I was one of those kids parents tried to get rid of at every opportunity so being sent off to Maine or Michigan for month-long sessions of summer camp was an annual occurrence. I usually kicked and screamed – not wanting to leave my friends and their sure-to-be-boring-as-hell plans. But once I actually completed the endless trek and finally settled into the cabin with my steamer trunk (seriously), I usually found myself in a little slice of heaven. From my Mom’s perspective, my summer camp experiences were transformational; I would leave one person and return another; it became this therapeutic escape from the everyday trials of growing up; I’d finally let down my guard, lighten-up, and exhale (I was a tightly-wound kid). In fact, I had such an amazing experience one summer that I actually based my college admissions essay on it. While the outdoors, the friendships, and the fun were all nice, it was really the length of leave that made the biggest impact. A month is just about the right time to really get a sound perspective on your life. A week, on the other hand, is not…
When’s the last time you took 2 or more consecutive weeks of vacation? Do the math: you spend two days travelling, you need a day to acclimate to your new surroundings and then another to gear up to return home. That leaves you like 3 days to really chill. What the hell can you do that’s good for body and soul in three days? Very little, that’s what. Ever hear some one say, “I need a vacation from my vacation?” Seriously! Do you even allow your employees to take more than a week at a time? Do you offer a sabbatical program? Nearly a quarter of the companies listed on Fortune Magazine’s 100 Best Companies to Work For actually offer paid sabbaticals. I think that’s smart. And if you work for one of those companies and don’t take advantage of it, you’re dumb. There are lots of best practices out there for these extended leave programs (try LifeMeetsWork, Evan Charmichael, SHRM, Workforce Management, YourSabbatical.com). Hell, I’ll even send you one I’ve used if you want it. If you can’t have a formal program, at least encourage people to get away in bigger chunks. Require they take two-week vacations every other year or something. Consider “decompression” as important a competency as anything you’re trying to develop in your employees. Promote it. Hold them accountable to it. And make sure your managers are going out of their way to grant their employees permission to do it. Otherwise, you might as well take away your vacation program and just pay your people more. What a freakin’ waste.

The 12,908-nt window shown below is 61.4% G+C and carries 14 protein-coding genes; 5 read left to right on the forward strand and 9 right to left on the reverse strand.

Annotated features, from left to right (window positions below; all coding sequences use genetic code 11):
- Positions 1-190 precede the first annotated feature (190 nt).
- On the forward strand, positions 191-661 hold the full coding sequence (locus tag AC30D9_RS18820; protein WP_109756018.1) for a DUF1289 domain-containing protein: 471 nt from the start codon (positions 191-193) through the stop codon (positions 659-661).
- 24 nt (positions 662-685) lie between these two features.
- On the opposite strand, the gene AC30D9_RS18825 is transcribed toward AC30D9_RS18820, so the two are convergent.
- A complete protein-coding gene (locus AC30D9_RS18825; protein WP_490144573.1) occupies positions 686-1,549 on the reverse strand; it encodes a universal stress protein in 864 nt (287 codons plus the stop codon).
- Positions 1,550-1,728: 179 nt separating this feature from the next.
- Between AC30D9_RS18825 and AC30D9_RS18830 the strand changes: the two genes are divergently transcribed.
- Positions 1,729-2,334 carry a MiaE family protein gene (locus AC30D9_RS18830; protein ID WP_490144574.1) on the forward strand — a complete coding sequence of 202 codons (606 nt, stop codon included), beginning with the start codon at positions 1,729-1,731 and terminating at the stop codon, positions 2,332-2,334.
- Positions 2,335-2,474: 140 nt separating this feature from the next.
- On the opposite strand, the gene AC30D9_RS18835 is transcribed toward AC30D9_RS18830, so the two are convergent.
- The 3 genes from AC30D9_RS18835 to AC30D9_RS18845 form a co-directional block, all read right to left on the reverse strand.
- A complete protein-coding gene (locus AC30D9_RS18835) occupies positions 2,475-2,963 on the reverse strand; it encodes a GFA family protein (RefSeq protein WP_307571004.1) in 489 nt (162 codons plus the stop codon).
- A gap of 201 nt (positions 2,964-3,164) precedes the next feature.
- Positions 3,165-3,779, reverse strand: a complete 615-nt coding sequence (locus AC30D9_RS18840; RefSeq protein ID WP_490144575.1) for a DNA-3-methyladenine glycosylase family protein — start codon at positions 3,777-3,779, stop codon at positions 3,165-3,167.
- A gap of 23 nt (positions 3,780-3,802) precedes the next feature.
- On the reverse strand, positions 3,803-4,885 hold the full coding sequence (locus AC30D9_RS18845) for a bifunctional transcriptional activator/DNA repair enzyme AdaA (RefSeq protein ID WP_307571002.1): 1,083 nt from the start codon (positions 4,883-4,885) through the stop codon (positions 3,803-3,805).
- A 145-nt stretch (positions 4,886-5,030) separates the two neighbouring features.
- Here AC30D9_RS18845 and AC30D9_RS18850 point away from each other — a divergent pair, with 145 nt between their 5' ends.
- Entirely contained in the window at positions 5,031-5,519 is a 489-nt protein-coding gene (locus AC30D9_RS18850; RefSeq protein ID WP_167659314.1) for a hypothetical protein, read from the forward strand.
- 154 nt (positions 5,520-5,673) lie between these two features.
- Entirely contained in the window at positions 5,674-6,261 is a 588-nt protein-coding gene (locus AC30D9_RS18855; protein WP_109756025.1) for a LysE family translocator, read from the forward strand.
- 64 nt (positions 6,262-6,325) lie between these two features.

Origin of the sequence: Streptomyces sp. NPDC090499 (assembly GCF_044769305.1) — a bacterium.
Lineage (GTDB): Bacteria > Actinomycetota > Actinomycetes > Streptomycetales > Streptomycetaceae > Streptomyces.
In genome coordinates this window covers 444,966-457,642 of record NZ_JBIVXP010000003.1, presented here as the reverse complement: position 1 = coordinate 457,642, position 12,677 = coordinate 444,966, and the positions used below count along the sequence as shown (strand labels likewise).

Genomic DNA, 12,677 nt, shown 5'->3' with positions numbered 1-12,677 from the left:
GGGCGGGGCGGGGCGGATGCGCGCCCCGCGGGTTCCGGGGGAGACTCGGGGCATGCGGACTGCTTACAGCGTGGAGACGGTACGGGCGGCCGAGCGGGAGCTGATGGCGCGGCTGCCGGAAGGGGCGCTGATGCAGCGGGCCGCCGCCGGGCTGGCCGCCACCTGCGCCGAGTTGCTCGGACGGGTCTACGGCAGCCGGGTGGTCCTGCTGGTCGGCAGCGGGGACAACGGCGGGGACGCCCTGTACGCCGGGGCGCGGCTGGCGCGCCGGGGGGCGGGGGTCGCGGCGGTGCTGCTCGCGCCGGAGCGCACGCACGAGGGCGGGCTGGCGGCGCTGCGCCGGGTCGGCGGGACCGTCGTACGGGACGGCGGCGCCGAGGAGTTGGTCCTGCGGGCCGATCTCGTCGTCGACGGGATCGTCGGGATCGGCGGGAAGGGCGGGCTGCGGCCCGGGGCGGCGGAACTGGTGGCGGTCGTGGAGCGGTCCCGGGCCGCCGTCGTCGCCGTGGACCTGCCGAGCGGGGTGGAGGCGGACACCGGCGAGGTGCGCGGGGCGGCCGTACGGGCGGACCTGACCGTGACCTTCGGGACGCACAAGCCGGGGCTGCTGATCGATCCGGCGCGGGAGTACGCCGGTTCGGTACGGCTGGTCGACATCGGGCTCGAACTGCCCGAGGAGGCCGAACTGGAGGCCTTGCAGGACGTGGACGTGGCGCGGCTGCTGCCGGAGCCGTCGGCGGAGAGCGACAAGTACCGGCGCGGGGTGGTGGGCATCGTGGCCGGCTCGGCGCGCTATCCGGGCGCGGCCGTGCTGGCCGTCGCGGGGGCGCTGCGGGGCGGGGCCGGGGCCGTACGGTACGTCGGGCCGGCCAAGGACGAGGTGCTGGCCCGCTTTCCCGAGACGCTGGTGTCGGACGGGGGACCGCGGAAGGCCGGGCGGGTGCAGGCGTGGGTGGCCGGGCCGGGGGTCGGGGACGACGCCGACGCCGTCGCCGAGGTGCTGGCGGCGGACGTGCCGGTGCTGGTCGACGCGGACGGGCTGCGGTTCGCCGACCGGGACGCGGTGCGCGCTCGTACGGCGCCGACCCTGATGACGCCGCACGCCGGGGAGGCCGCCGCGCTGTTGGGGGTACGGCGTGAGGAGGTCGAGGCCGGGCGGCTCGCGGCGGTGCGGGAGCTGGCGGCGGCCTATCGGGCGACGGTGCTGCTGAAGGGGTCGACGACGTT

Photo Credit: Irv’s Luggage
6 Comments – Leave a comment!
Trackback URL https://hrfishbowl.com/2010/07/days-decompress-aint-happening/trackback/